|dc.description.abstract||Total synthesis of natural products is of contemporary interest in organic synthesis. One of the useful ways to synthesize the natural products is to originate from inexpensive chiral pool compounds abundantly available in nature. In this context, our research group is actively involved in the use of tartaric acid as the four carbon four hydroxy building block in the synthesis of a number of natural products of therapeutic importance. Our strategy relies on the utility of γ-hydroxy amides derived from tartaric acid involving a controlled addition of Grignard reagents and stereoselective reduction. We were successful in application o f this useful building block for the synthesis of a variety of natural products possessing varied functional groups (Chart-1).
derived from tartaric acid in the synthesis of oxylipins such as pinellic acid and diyne containing natural products. Chapter 1 of the thesis describes the total synthesis of (+)
pinellic acid 6 and (Z,8S,9S,10R)-8,9,10-trihydroxyoctadec-6-enoic acid 10. Key strategy in the synthesis of pinellic acid is elaboration of the aldehyde 3, derived from the γ-hydroxy amide 2 via Horner-Emmons-Wadsworth reaction to yield the α,β-unsaturated ketone 4. Stereoselective reduction of the ketone with (R)-BINAL-H produced the alcohol with requisite stereochemistry which was further extended to pinellic acid 6 (Scheme 1).
Wittig homologation of the aldehyde 8 derived from γ-hydroxy amide 7 is the key step for the synthesis of the (Z,8S,9S,10R)-8,9,10-trihydroxyoctadec-6-enoic acid 10.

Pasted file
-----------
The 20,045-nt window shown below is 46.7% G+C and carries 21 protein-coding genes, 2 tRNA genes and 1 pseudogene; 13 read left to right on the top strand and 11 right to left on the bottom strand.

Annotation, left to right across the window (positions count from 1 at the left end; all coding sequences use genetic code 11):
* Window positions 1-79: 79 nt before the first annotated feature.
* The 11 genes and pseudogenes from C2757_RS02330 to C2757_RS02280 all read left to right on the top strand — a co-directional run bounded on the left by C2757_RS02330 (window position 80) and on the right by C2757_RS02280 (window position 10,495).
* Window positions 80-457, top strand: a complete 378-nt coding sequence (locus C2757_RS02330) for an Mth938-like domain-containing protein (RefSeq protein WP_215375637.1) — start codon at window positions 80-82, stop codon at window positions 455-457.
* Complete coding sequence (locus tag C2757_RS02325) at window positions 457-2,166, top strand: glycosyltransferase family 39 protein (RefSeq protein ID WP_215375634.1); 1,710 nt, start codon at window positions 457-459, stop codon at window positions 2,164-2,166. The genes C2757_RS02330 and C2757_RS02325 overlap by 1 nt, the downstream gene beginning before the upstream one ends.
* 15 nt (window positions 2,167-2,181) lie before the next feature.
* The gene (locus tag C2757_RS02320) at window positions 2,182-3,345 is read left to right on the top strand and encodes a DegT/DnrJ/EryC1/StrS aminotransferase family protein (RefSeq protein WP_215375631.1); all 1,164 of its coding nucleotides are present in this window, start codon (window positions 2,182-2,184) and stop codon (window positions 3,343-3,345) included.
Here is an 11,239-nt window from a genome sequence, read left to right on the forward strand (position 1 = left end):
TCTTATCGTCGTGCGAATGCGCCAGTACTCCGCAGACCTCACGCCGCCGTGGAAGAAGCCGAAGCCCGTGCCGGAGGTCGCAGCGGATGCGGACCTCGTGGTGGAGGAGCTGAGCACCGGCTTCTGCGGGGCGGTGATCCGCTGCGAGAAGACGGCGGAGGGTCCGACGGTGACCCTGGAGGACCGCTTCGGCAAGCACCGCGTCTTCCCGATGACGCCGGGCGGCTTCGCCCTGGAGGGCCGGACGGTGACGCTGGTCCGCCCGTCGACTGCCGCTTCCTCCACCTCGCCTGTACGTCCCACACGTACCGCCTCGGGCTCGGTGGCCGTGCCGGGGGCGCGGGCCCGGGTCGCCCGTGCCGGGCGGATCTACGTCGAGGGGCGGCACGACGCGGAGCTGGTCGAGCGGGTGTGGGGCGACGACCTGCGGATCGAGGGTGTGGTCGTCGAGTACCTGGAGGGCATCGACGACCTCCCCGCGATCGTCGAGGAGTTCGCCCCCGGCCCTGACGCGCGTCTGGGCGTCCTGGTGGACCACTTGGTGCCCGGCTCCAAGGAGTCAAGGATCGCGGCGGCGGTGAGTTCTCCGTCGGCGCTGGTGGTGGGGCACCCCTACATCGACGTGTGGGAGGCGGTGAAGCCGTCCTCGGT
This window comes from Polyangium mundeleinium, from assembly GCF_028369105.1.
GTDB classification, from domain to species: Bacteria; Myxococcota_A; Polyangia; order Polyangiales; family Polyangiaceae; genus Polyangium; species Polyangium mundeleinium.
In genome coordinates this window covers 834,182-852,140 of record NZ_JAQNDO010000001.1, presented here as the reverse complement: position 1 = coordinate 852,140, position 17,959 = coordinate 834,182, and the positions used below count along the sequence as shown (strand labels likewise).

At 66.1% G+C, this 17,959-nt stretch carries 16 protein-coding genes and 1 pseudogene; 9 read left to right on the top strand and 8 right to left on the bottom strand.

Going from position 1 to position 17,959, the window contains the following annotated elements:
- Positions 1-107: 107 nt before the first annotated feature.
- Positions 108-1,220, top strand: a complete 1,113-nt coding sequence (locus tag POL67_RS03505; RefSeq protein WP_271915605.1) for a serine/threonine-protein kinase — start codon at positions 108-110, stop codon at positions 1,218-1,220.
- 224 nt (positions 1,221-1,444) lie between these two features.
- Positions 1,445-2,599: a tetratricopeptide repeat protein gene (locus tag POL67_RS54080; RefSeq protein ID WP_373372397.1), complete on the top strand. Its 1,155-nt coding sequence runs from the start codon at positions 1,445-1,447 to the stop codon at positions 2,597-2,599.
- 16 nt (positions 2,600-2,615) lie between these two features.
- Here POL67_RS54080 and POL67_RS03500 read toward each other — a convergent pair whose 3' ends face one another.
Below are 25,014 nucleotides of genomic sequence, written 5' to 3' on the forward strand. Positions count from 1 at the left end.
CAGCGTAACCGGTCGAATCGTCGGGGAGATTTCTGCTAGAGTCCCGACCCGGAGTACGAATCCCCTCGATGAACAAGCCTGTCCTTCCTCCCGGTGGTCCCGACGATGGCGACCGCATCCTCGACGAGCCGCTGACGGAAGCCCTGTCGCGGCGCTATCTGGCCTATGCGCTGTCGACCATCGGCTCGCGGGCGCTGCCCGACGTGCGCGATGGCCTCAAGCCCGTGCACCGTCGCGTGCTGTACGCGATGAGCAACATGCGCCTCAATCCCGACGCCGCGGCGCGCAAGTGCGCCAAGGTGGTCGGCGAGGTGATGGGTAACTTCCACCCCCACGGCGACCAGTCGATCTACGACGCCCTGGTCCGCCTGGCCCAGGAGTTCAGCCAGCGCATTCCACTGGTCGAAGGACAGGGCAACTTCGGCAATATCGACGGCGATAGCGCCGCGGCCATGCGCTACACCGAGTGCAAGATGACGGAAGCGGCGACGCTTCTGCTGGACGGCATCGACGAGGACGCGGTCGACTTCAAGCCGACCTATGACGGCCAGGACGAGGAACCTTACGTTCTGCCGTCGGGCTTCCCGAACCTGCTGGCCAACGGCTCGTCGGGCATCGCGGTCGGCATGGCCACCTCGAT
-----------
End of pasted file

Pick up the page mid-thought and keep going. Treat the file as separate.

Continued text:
Second chapter of the thesis deals with total synthesis of diyne containing natural products. In the first part of this chapter enantioselective synthesis of possible diastereomers of heptadeca1-ene-4,6-diyne-3,8,9,10-tetrol, a structure proposed for the natural product isolated from Hydrocotyle leucocephala, is accomplished. The alkyne precursors 13 and 14 were synthesized from the α-hydroxy ester 12 derived from γ-hydroxy amide 11 while the alkyne 17 is synthesized from the masked tetrol 16 derived from lactol 15 which was obtained from D-ribose.
yne to assemble the diyne unit which was further elaborated to heptadeca-1-ene-4,6-diyne3,8,9,10-tetrol (Scheme 3). It was found that the NMR spectral data of the putative structure assigned for the natural product did not match with any of the diasteromers that were synthesized. This establishes that the structure proposed for the natural product is wrong and requires revision.
OH OH OH
18 OH OH 19 OH OH 20 OH OH
Scheme 3: Synthesis of diastereomers of heptadeca-1-ene-4,6-diyne-3,8,9,10-tetrol.
[Part of this work is published: Prasad, K. R.; Swain, B. J. Org. Chem. (in press)]
Second part of this chapter deals with the synthesis of panaxytriol 26 and panaxydiol 28. Key reaction in the synthesis of panaxytriol and panaxdiol is the coupling of bromoalkynes 25 and 27 with 3-silyloxy pent-1-en-4-yne and further elaboration to the triol and diol. The required alkynes were synthesized from the primary alcohol 24 which was obtained from the γ-hydroxy amide 11 involving a series of simple synthetic operations. (Scheme 4).
(For structural formula pl see the abstract file)||en_US